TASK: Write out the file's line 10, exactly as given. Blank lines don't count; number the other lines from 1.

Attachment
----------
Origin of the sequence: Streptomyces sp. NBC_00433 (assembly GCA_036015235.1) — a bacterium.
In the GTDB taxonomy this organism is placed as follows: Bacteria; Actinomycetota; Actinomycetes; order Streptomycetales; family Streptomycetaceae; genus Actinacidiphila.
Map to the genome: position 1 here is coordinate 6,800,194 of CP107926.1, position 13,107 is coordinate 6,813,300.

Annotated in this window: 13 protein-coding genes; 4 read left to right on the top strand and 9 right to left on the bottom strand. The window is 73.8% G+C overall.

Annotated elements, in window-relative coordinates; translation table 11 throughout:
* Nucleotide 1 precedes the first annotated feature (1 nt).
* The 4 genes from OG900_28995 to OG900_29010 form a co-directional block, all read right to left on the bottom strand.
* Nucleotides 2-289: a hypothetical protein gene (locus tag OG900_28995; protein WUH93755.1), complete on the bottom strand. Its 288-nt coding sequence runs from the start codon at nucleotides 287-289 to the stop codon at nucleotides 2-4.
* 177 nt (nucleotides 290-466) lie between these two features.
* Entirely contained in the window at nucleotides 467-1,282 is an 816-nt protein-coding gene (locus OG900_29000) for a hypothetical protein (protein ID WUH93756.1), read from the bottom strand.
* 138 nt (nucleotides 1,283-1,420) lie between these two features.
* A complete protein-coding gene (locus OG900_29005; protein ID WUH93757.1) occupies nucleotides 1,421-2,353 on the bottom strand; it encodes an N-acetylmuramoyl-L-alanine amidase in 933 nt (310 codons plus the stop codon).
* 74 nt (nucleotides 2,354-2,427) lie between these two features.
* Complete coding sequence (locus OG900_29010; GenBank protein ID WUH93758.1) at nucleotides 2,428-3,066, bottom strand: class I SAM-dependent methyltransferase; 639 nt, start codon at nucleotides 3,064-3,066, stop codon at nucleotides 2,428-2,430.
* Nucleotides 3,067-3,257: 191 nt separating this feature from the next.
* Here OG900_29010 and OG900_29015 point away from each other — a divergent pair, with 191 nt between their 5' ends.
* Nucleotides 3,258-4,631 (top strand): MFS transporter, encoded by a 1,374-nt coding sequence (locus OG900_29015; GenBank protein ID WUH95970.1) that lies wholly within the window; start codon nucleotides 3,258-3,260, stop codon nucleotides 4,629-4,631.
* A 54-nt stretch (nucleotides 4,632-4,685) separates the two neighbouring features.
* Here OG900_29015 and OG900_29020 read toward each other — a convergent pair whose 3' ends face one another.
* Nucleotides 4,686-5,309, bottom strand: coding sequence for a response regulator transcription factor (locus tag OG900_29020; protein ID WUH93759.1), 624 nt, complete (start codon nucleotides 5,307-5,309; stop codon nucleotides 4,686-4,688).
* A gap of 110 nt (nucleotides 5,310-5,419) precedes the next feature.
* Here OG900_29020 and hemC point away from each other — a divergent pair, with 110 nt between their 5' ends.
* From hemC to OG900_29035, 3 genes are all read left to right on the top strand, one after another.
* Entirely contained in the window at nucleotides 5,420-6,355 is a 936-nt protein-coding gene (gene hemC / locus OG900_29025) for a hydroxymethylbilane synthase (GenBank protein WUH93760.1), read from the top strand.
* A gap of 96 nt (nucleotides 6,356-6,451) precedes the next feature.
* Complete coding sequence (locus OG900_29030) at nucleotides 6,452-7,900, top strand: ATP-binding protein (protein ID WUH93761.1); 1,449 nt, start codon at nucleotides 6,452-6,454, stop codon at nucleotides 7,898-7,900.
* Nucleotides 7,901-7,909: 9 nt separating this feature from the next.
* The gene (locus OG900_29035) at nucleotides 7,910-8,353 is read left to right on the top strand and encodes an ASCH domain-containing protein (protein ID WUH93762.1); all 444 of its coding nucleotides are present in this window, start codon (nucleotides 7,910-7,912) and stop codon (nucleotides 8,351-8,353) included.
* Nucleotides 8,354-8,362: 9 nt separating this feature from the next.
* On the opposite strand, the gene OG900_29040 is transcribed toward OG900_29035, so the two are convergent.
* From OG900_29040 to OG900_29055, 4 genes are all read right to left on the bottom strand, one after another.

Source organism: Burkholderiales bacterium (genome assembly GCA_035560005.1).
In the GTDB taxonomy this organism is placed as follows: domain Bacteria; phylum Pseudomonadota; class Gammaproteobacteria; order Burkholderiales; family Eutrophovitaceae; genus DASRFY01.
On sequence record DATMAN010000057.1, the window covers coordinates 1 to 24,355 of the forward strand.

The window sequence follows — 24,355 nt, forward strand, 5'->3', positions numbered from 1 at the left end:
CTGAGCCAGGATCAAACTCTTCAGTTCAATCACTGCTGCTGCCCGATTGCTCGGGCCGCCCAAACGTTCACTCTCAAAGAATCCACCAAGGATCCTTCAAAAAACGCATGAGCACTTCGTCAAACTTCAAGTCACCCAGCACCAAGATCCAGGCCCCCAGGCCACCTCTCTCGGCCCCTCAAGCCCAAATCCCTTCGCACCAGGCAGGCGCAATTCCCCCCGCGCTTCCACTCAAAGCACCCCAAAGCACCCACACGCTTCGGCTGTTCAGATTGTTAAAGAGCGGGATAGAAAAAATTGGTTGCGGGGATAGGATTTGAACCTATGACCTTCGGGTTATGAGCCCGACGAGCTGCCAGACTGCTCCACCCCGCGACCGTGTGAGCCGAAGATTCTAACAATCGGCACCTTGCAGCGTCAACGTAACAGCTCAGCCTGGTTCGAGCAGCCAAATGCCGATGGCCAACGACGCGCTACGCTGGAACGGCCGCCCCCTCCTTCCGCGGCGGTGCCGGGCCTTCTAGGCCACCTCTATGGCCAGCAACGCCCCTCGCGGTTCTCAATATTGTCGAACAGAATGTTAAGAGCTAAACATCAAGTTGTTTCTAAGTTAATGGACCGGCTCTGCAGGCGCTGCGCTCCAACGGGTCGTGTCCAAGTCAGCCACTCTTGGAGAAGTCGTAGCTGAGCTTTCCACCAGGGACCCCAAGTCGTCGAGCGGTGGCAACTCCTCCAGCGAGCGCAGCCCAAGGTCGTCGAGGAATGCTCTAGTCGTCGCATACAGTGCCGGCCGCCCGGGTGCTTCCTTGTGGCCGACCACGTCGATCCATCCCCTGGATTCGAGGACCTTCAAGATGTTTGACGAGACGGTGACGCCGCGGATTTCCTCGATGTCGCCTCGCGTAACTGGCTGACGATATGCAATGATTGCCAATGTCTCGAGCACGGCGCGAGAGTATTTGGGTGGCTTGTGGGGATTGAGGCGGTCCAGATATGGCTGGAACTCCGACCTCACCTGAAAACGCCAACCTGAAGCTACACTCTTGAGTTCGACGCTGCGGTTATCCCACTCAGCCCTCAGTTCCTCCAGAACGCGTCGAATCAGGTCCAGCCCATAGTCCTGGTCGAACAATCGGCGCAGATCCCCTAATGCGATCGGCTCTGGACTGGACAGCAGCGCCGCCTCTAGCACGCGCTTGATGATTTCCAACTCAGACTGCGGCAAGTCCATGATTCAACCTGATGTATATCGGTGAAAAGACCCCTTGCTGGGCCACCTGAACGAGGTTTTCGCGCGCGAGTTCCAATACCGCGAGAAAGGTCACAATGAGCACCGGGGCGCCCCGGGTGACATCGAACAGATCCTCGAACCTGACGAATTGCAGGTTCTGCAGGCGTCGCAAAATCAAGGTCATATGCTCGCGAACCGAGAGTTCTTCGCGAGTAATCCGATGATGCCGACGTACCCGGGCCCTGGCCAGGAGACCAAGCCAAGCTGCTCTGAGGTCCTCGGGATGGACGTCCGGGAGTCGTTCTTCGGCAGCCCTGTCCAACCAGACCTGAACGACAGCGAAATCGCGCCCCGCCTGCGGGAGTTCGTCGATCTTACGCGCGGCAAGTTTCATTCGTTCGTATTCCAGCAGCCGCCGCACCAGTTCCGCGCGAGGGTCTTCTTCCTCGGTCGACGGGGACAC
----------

* Entirely contained in the window at nucleotides 467-1,282 is an 816-nt protein-coding gene (locus OG900_29000) for a hypothetical protein (protein ID WUH93756.1), read from the bottom strand.